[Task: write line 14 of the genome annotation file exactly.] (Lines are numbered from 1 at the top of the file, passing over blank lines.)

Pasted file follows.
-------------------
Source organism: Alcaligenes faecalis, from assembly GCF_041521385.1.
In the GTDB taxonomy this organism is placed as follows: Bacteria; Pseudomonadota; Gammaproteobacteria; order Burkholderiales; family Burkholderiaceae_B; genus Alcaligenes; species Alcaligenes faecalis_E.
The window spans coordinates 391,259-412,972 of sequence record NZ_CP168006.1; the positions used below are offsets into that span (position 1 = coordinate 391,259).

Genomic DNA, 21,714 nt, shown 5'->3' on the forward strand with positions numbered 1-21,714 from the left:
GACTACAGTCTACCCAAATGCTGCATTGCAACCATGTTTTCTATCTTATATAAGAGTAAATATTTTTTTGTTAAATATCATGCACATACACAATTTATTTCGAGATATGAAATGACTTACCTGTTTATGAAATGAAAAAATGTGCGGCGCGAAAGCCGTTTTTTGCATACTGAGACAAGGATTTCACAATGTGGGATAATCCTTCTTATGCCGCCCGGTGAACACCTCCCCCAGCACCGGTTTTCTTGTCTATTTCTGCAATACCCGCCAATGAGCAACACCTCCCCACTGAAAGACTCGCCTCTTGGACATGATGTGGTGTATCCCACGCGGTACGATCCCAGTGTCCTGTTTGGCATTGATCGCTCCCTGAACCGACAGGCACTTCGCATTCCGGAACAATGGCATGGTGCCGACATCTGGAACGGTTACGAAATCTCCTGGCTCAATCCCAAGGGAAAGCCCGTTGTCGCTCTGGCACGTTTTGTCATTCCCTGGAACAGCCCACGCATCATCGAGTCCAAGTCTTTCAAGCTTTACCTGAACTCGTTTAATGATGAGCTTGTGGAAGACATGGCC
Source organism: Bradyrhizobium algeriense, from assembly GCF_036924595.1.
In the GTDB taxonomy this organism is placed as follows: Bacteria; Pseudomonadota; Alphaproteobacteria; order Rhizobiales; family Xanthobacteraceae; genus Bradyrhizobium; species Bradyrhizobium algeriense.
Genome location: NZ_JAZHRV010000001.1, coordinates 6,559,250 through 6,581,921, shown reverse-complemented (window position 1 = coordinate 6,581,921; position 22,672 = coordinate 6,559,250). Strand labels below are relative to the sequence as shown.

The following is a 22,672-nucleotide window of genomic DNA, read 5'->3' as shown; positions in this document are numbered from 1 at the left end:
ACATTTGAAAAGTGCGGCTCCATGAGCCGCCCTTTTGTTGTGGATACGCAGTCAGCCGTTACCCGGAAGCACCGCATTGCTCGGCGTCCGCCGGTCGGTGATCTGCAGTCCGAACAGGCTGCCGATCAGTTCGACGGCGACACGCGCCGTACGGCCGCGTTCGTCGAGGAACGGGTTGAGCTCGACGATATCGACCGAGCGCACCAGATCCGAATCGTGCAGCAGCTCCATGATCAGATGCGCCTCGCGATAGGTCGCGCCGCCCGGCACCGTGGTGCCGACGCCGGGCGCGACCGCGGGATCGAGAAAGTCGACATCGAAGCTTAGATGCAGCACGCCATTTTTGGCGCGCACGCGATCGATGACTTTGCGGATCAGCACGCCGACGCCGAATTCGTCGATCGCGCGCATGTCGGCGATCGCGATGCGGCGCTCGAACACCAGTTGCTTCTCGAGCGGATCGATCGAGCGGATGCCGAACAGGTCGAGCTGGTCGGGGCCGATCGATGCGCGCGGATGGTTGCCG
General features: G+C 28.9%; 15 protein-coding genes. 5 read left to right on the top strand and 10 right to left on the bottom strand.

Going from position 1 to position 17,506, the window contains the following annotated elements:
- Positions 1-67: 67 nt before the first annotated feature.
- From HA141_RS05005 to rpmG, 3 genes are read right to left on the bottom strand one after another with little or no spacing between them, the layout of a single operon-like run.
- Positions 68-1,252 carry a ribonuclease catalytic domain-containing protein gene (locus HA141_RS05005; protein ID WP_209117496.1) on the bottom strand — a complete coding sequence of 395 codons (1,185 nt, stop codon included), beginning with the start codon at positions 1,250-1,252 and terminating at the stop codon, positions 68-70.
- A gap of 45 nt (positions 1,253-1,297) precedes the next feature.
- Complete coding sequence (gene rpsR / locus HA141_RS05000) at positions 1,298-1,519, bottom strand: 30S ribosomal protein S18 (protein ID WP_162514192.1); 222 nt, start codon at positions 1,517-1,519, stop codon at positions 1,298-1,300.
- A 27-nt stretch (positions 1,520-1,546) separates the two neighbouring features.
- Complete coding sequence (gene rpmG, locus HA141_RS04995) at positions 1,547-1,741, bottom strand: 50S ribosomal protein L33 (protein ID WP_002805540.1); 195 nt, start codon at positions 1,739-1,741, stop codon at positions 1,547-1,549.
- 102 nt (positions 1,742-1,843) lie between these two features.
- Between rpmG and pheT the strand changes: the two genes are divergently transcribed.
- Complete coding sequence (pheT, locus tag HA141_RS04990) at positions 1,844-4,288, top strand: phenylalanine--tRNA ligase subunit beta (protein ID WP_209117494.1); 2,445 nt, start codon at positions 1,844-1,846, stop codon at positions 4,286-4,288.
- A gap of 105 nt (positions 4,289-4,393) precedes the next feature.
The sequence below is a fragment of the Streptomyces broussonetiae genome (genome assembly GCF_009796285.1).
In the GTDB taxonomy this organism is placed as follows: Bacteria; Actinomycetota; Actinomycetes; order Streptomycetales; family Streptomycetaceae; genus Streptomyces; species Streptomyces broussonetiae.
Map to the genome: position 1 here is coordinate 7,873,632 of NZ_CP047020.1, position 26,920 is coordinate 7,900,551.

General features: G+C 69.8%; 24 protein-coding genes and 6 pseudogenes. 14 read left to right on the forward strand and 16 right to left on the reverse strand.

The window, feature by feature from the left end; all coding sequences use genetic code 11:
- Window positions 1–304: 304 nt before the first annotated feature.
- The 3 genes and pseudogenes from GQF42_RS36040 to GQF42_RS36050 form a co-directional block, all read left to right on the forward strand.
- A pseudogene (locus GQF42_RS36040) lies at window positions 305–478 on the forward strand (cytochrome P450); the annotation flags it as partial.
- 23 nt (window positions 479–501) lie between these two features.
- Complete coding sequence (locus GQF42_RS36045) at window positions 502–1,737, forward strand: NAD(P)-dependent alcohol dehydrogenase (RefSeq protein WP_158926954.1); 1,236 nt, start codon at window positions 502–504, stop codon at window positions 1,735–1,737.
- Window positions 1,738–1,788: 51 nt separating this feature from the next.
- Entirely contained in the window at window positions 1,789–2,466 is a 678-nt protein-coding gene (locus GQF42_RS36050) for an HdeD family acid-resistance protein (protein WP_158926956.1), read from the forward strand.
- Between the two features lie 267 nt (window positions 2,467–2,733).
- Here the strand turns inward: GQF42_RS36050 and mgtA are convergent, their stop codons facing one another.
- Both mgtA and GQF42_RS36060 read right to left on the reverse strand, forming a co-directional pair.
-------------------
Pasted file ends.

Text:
- From HA141_RS05005 to rpmG, 3 genes are read right to left on the bottom strand one after another with little or no spacing between them, the layout of a single operon-like run.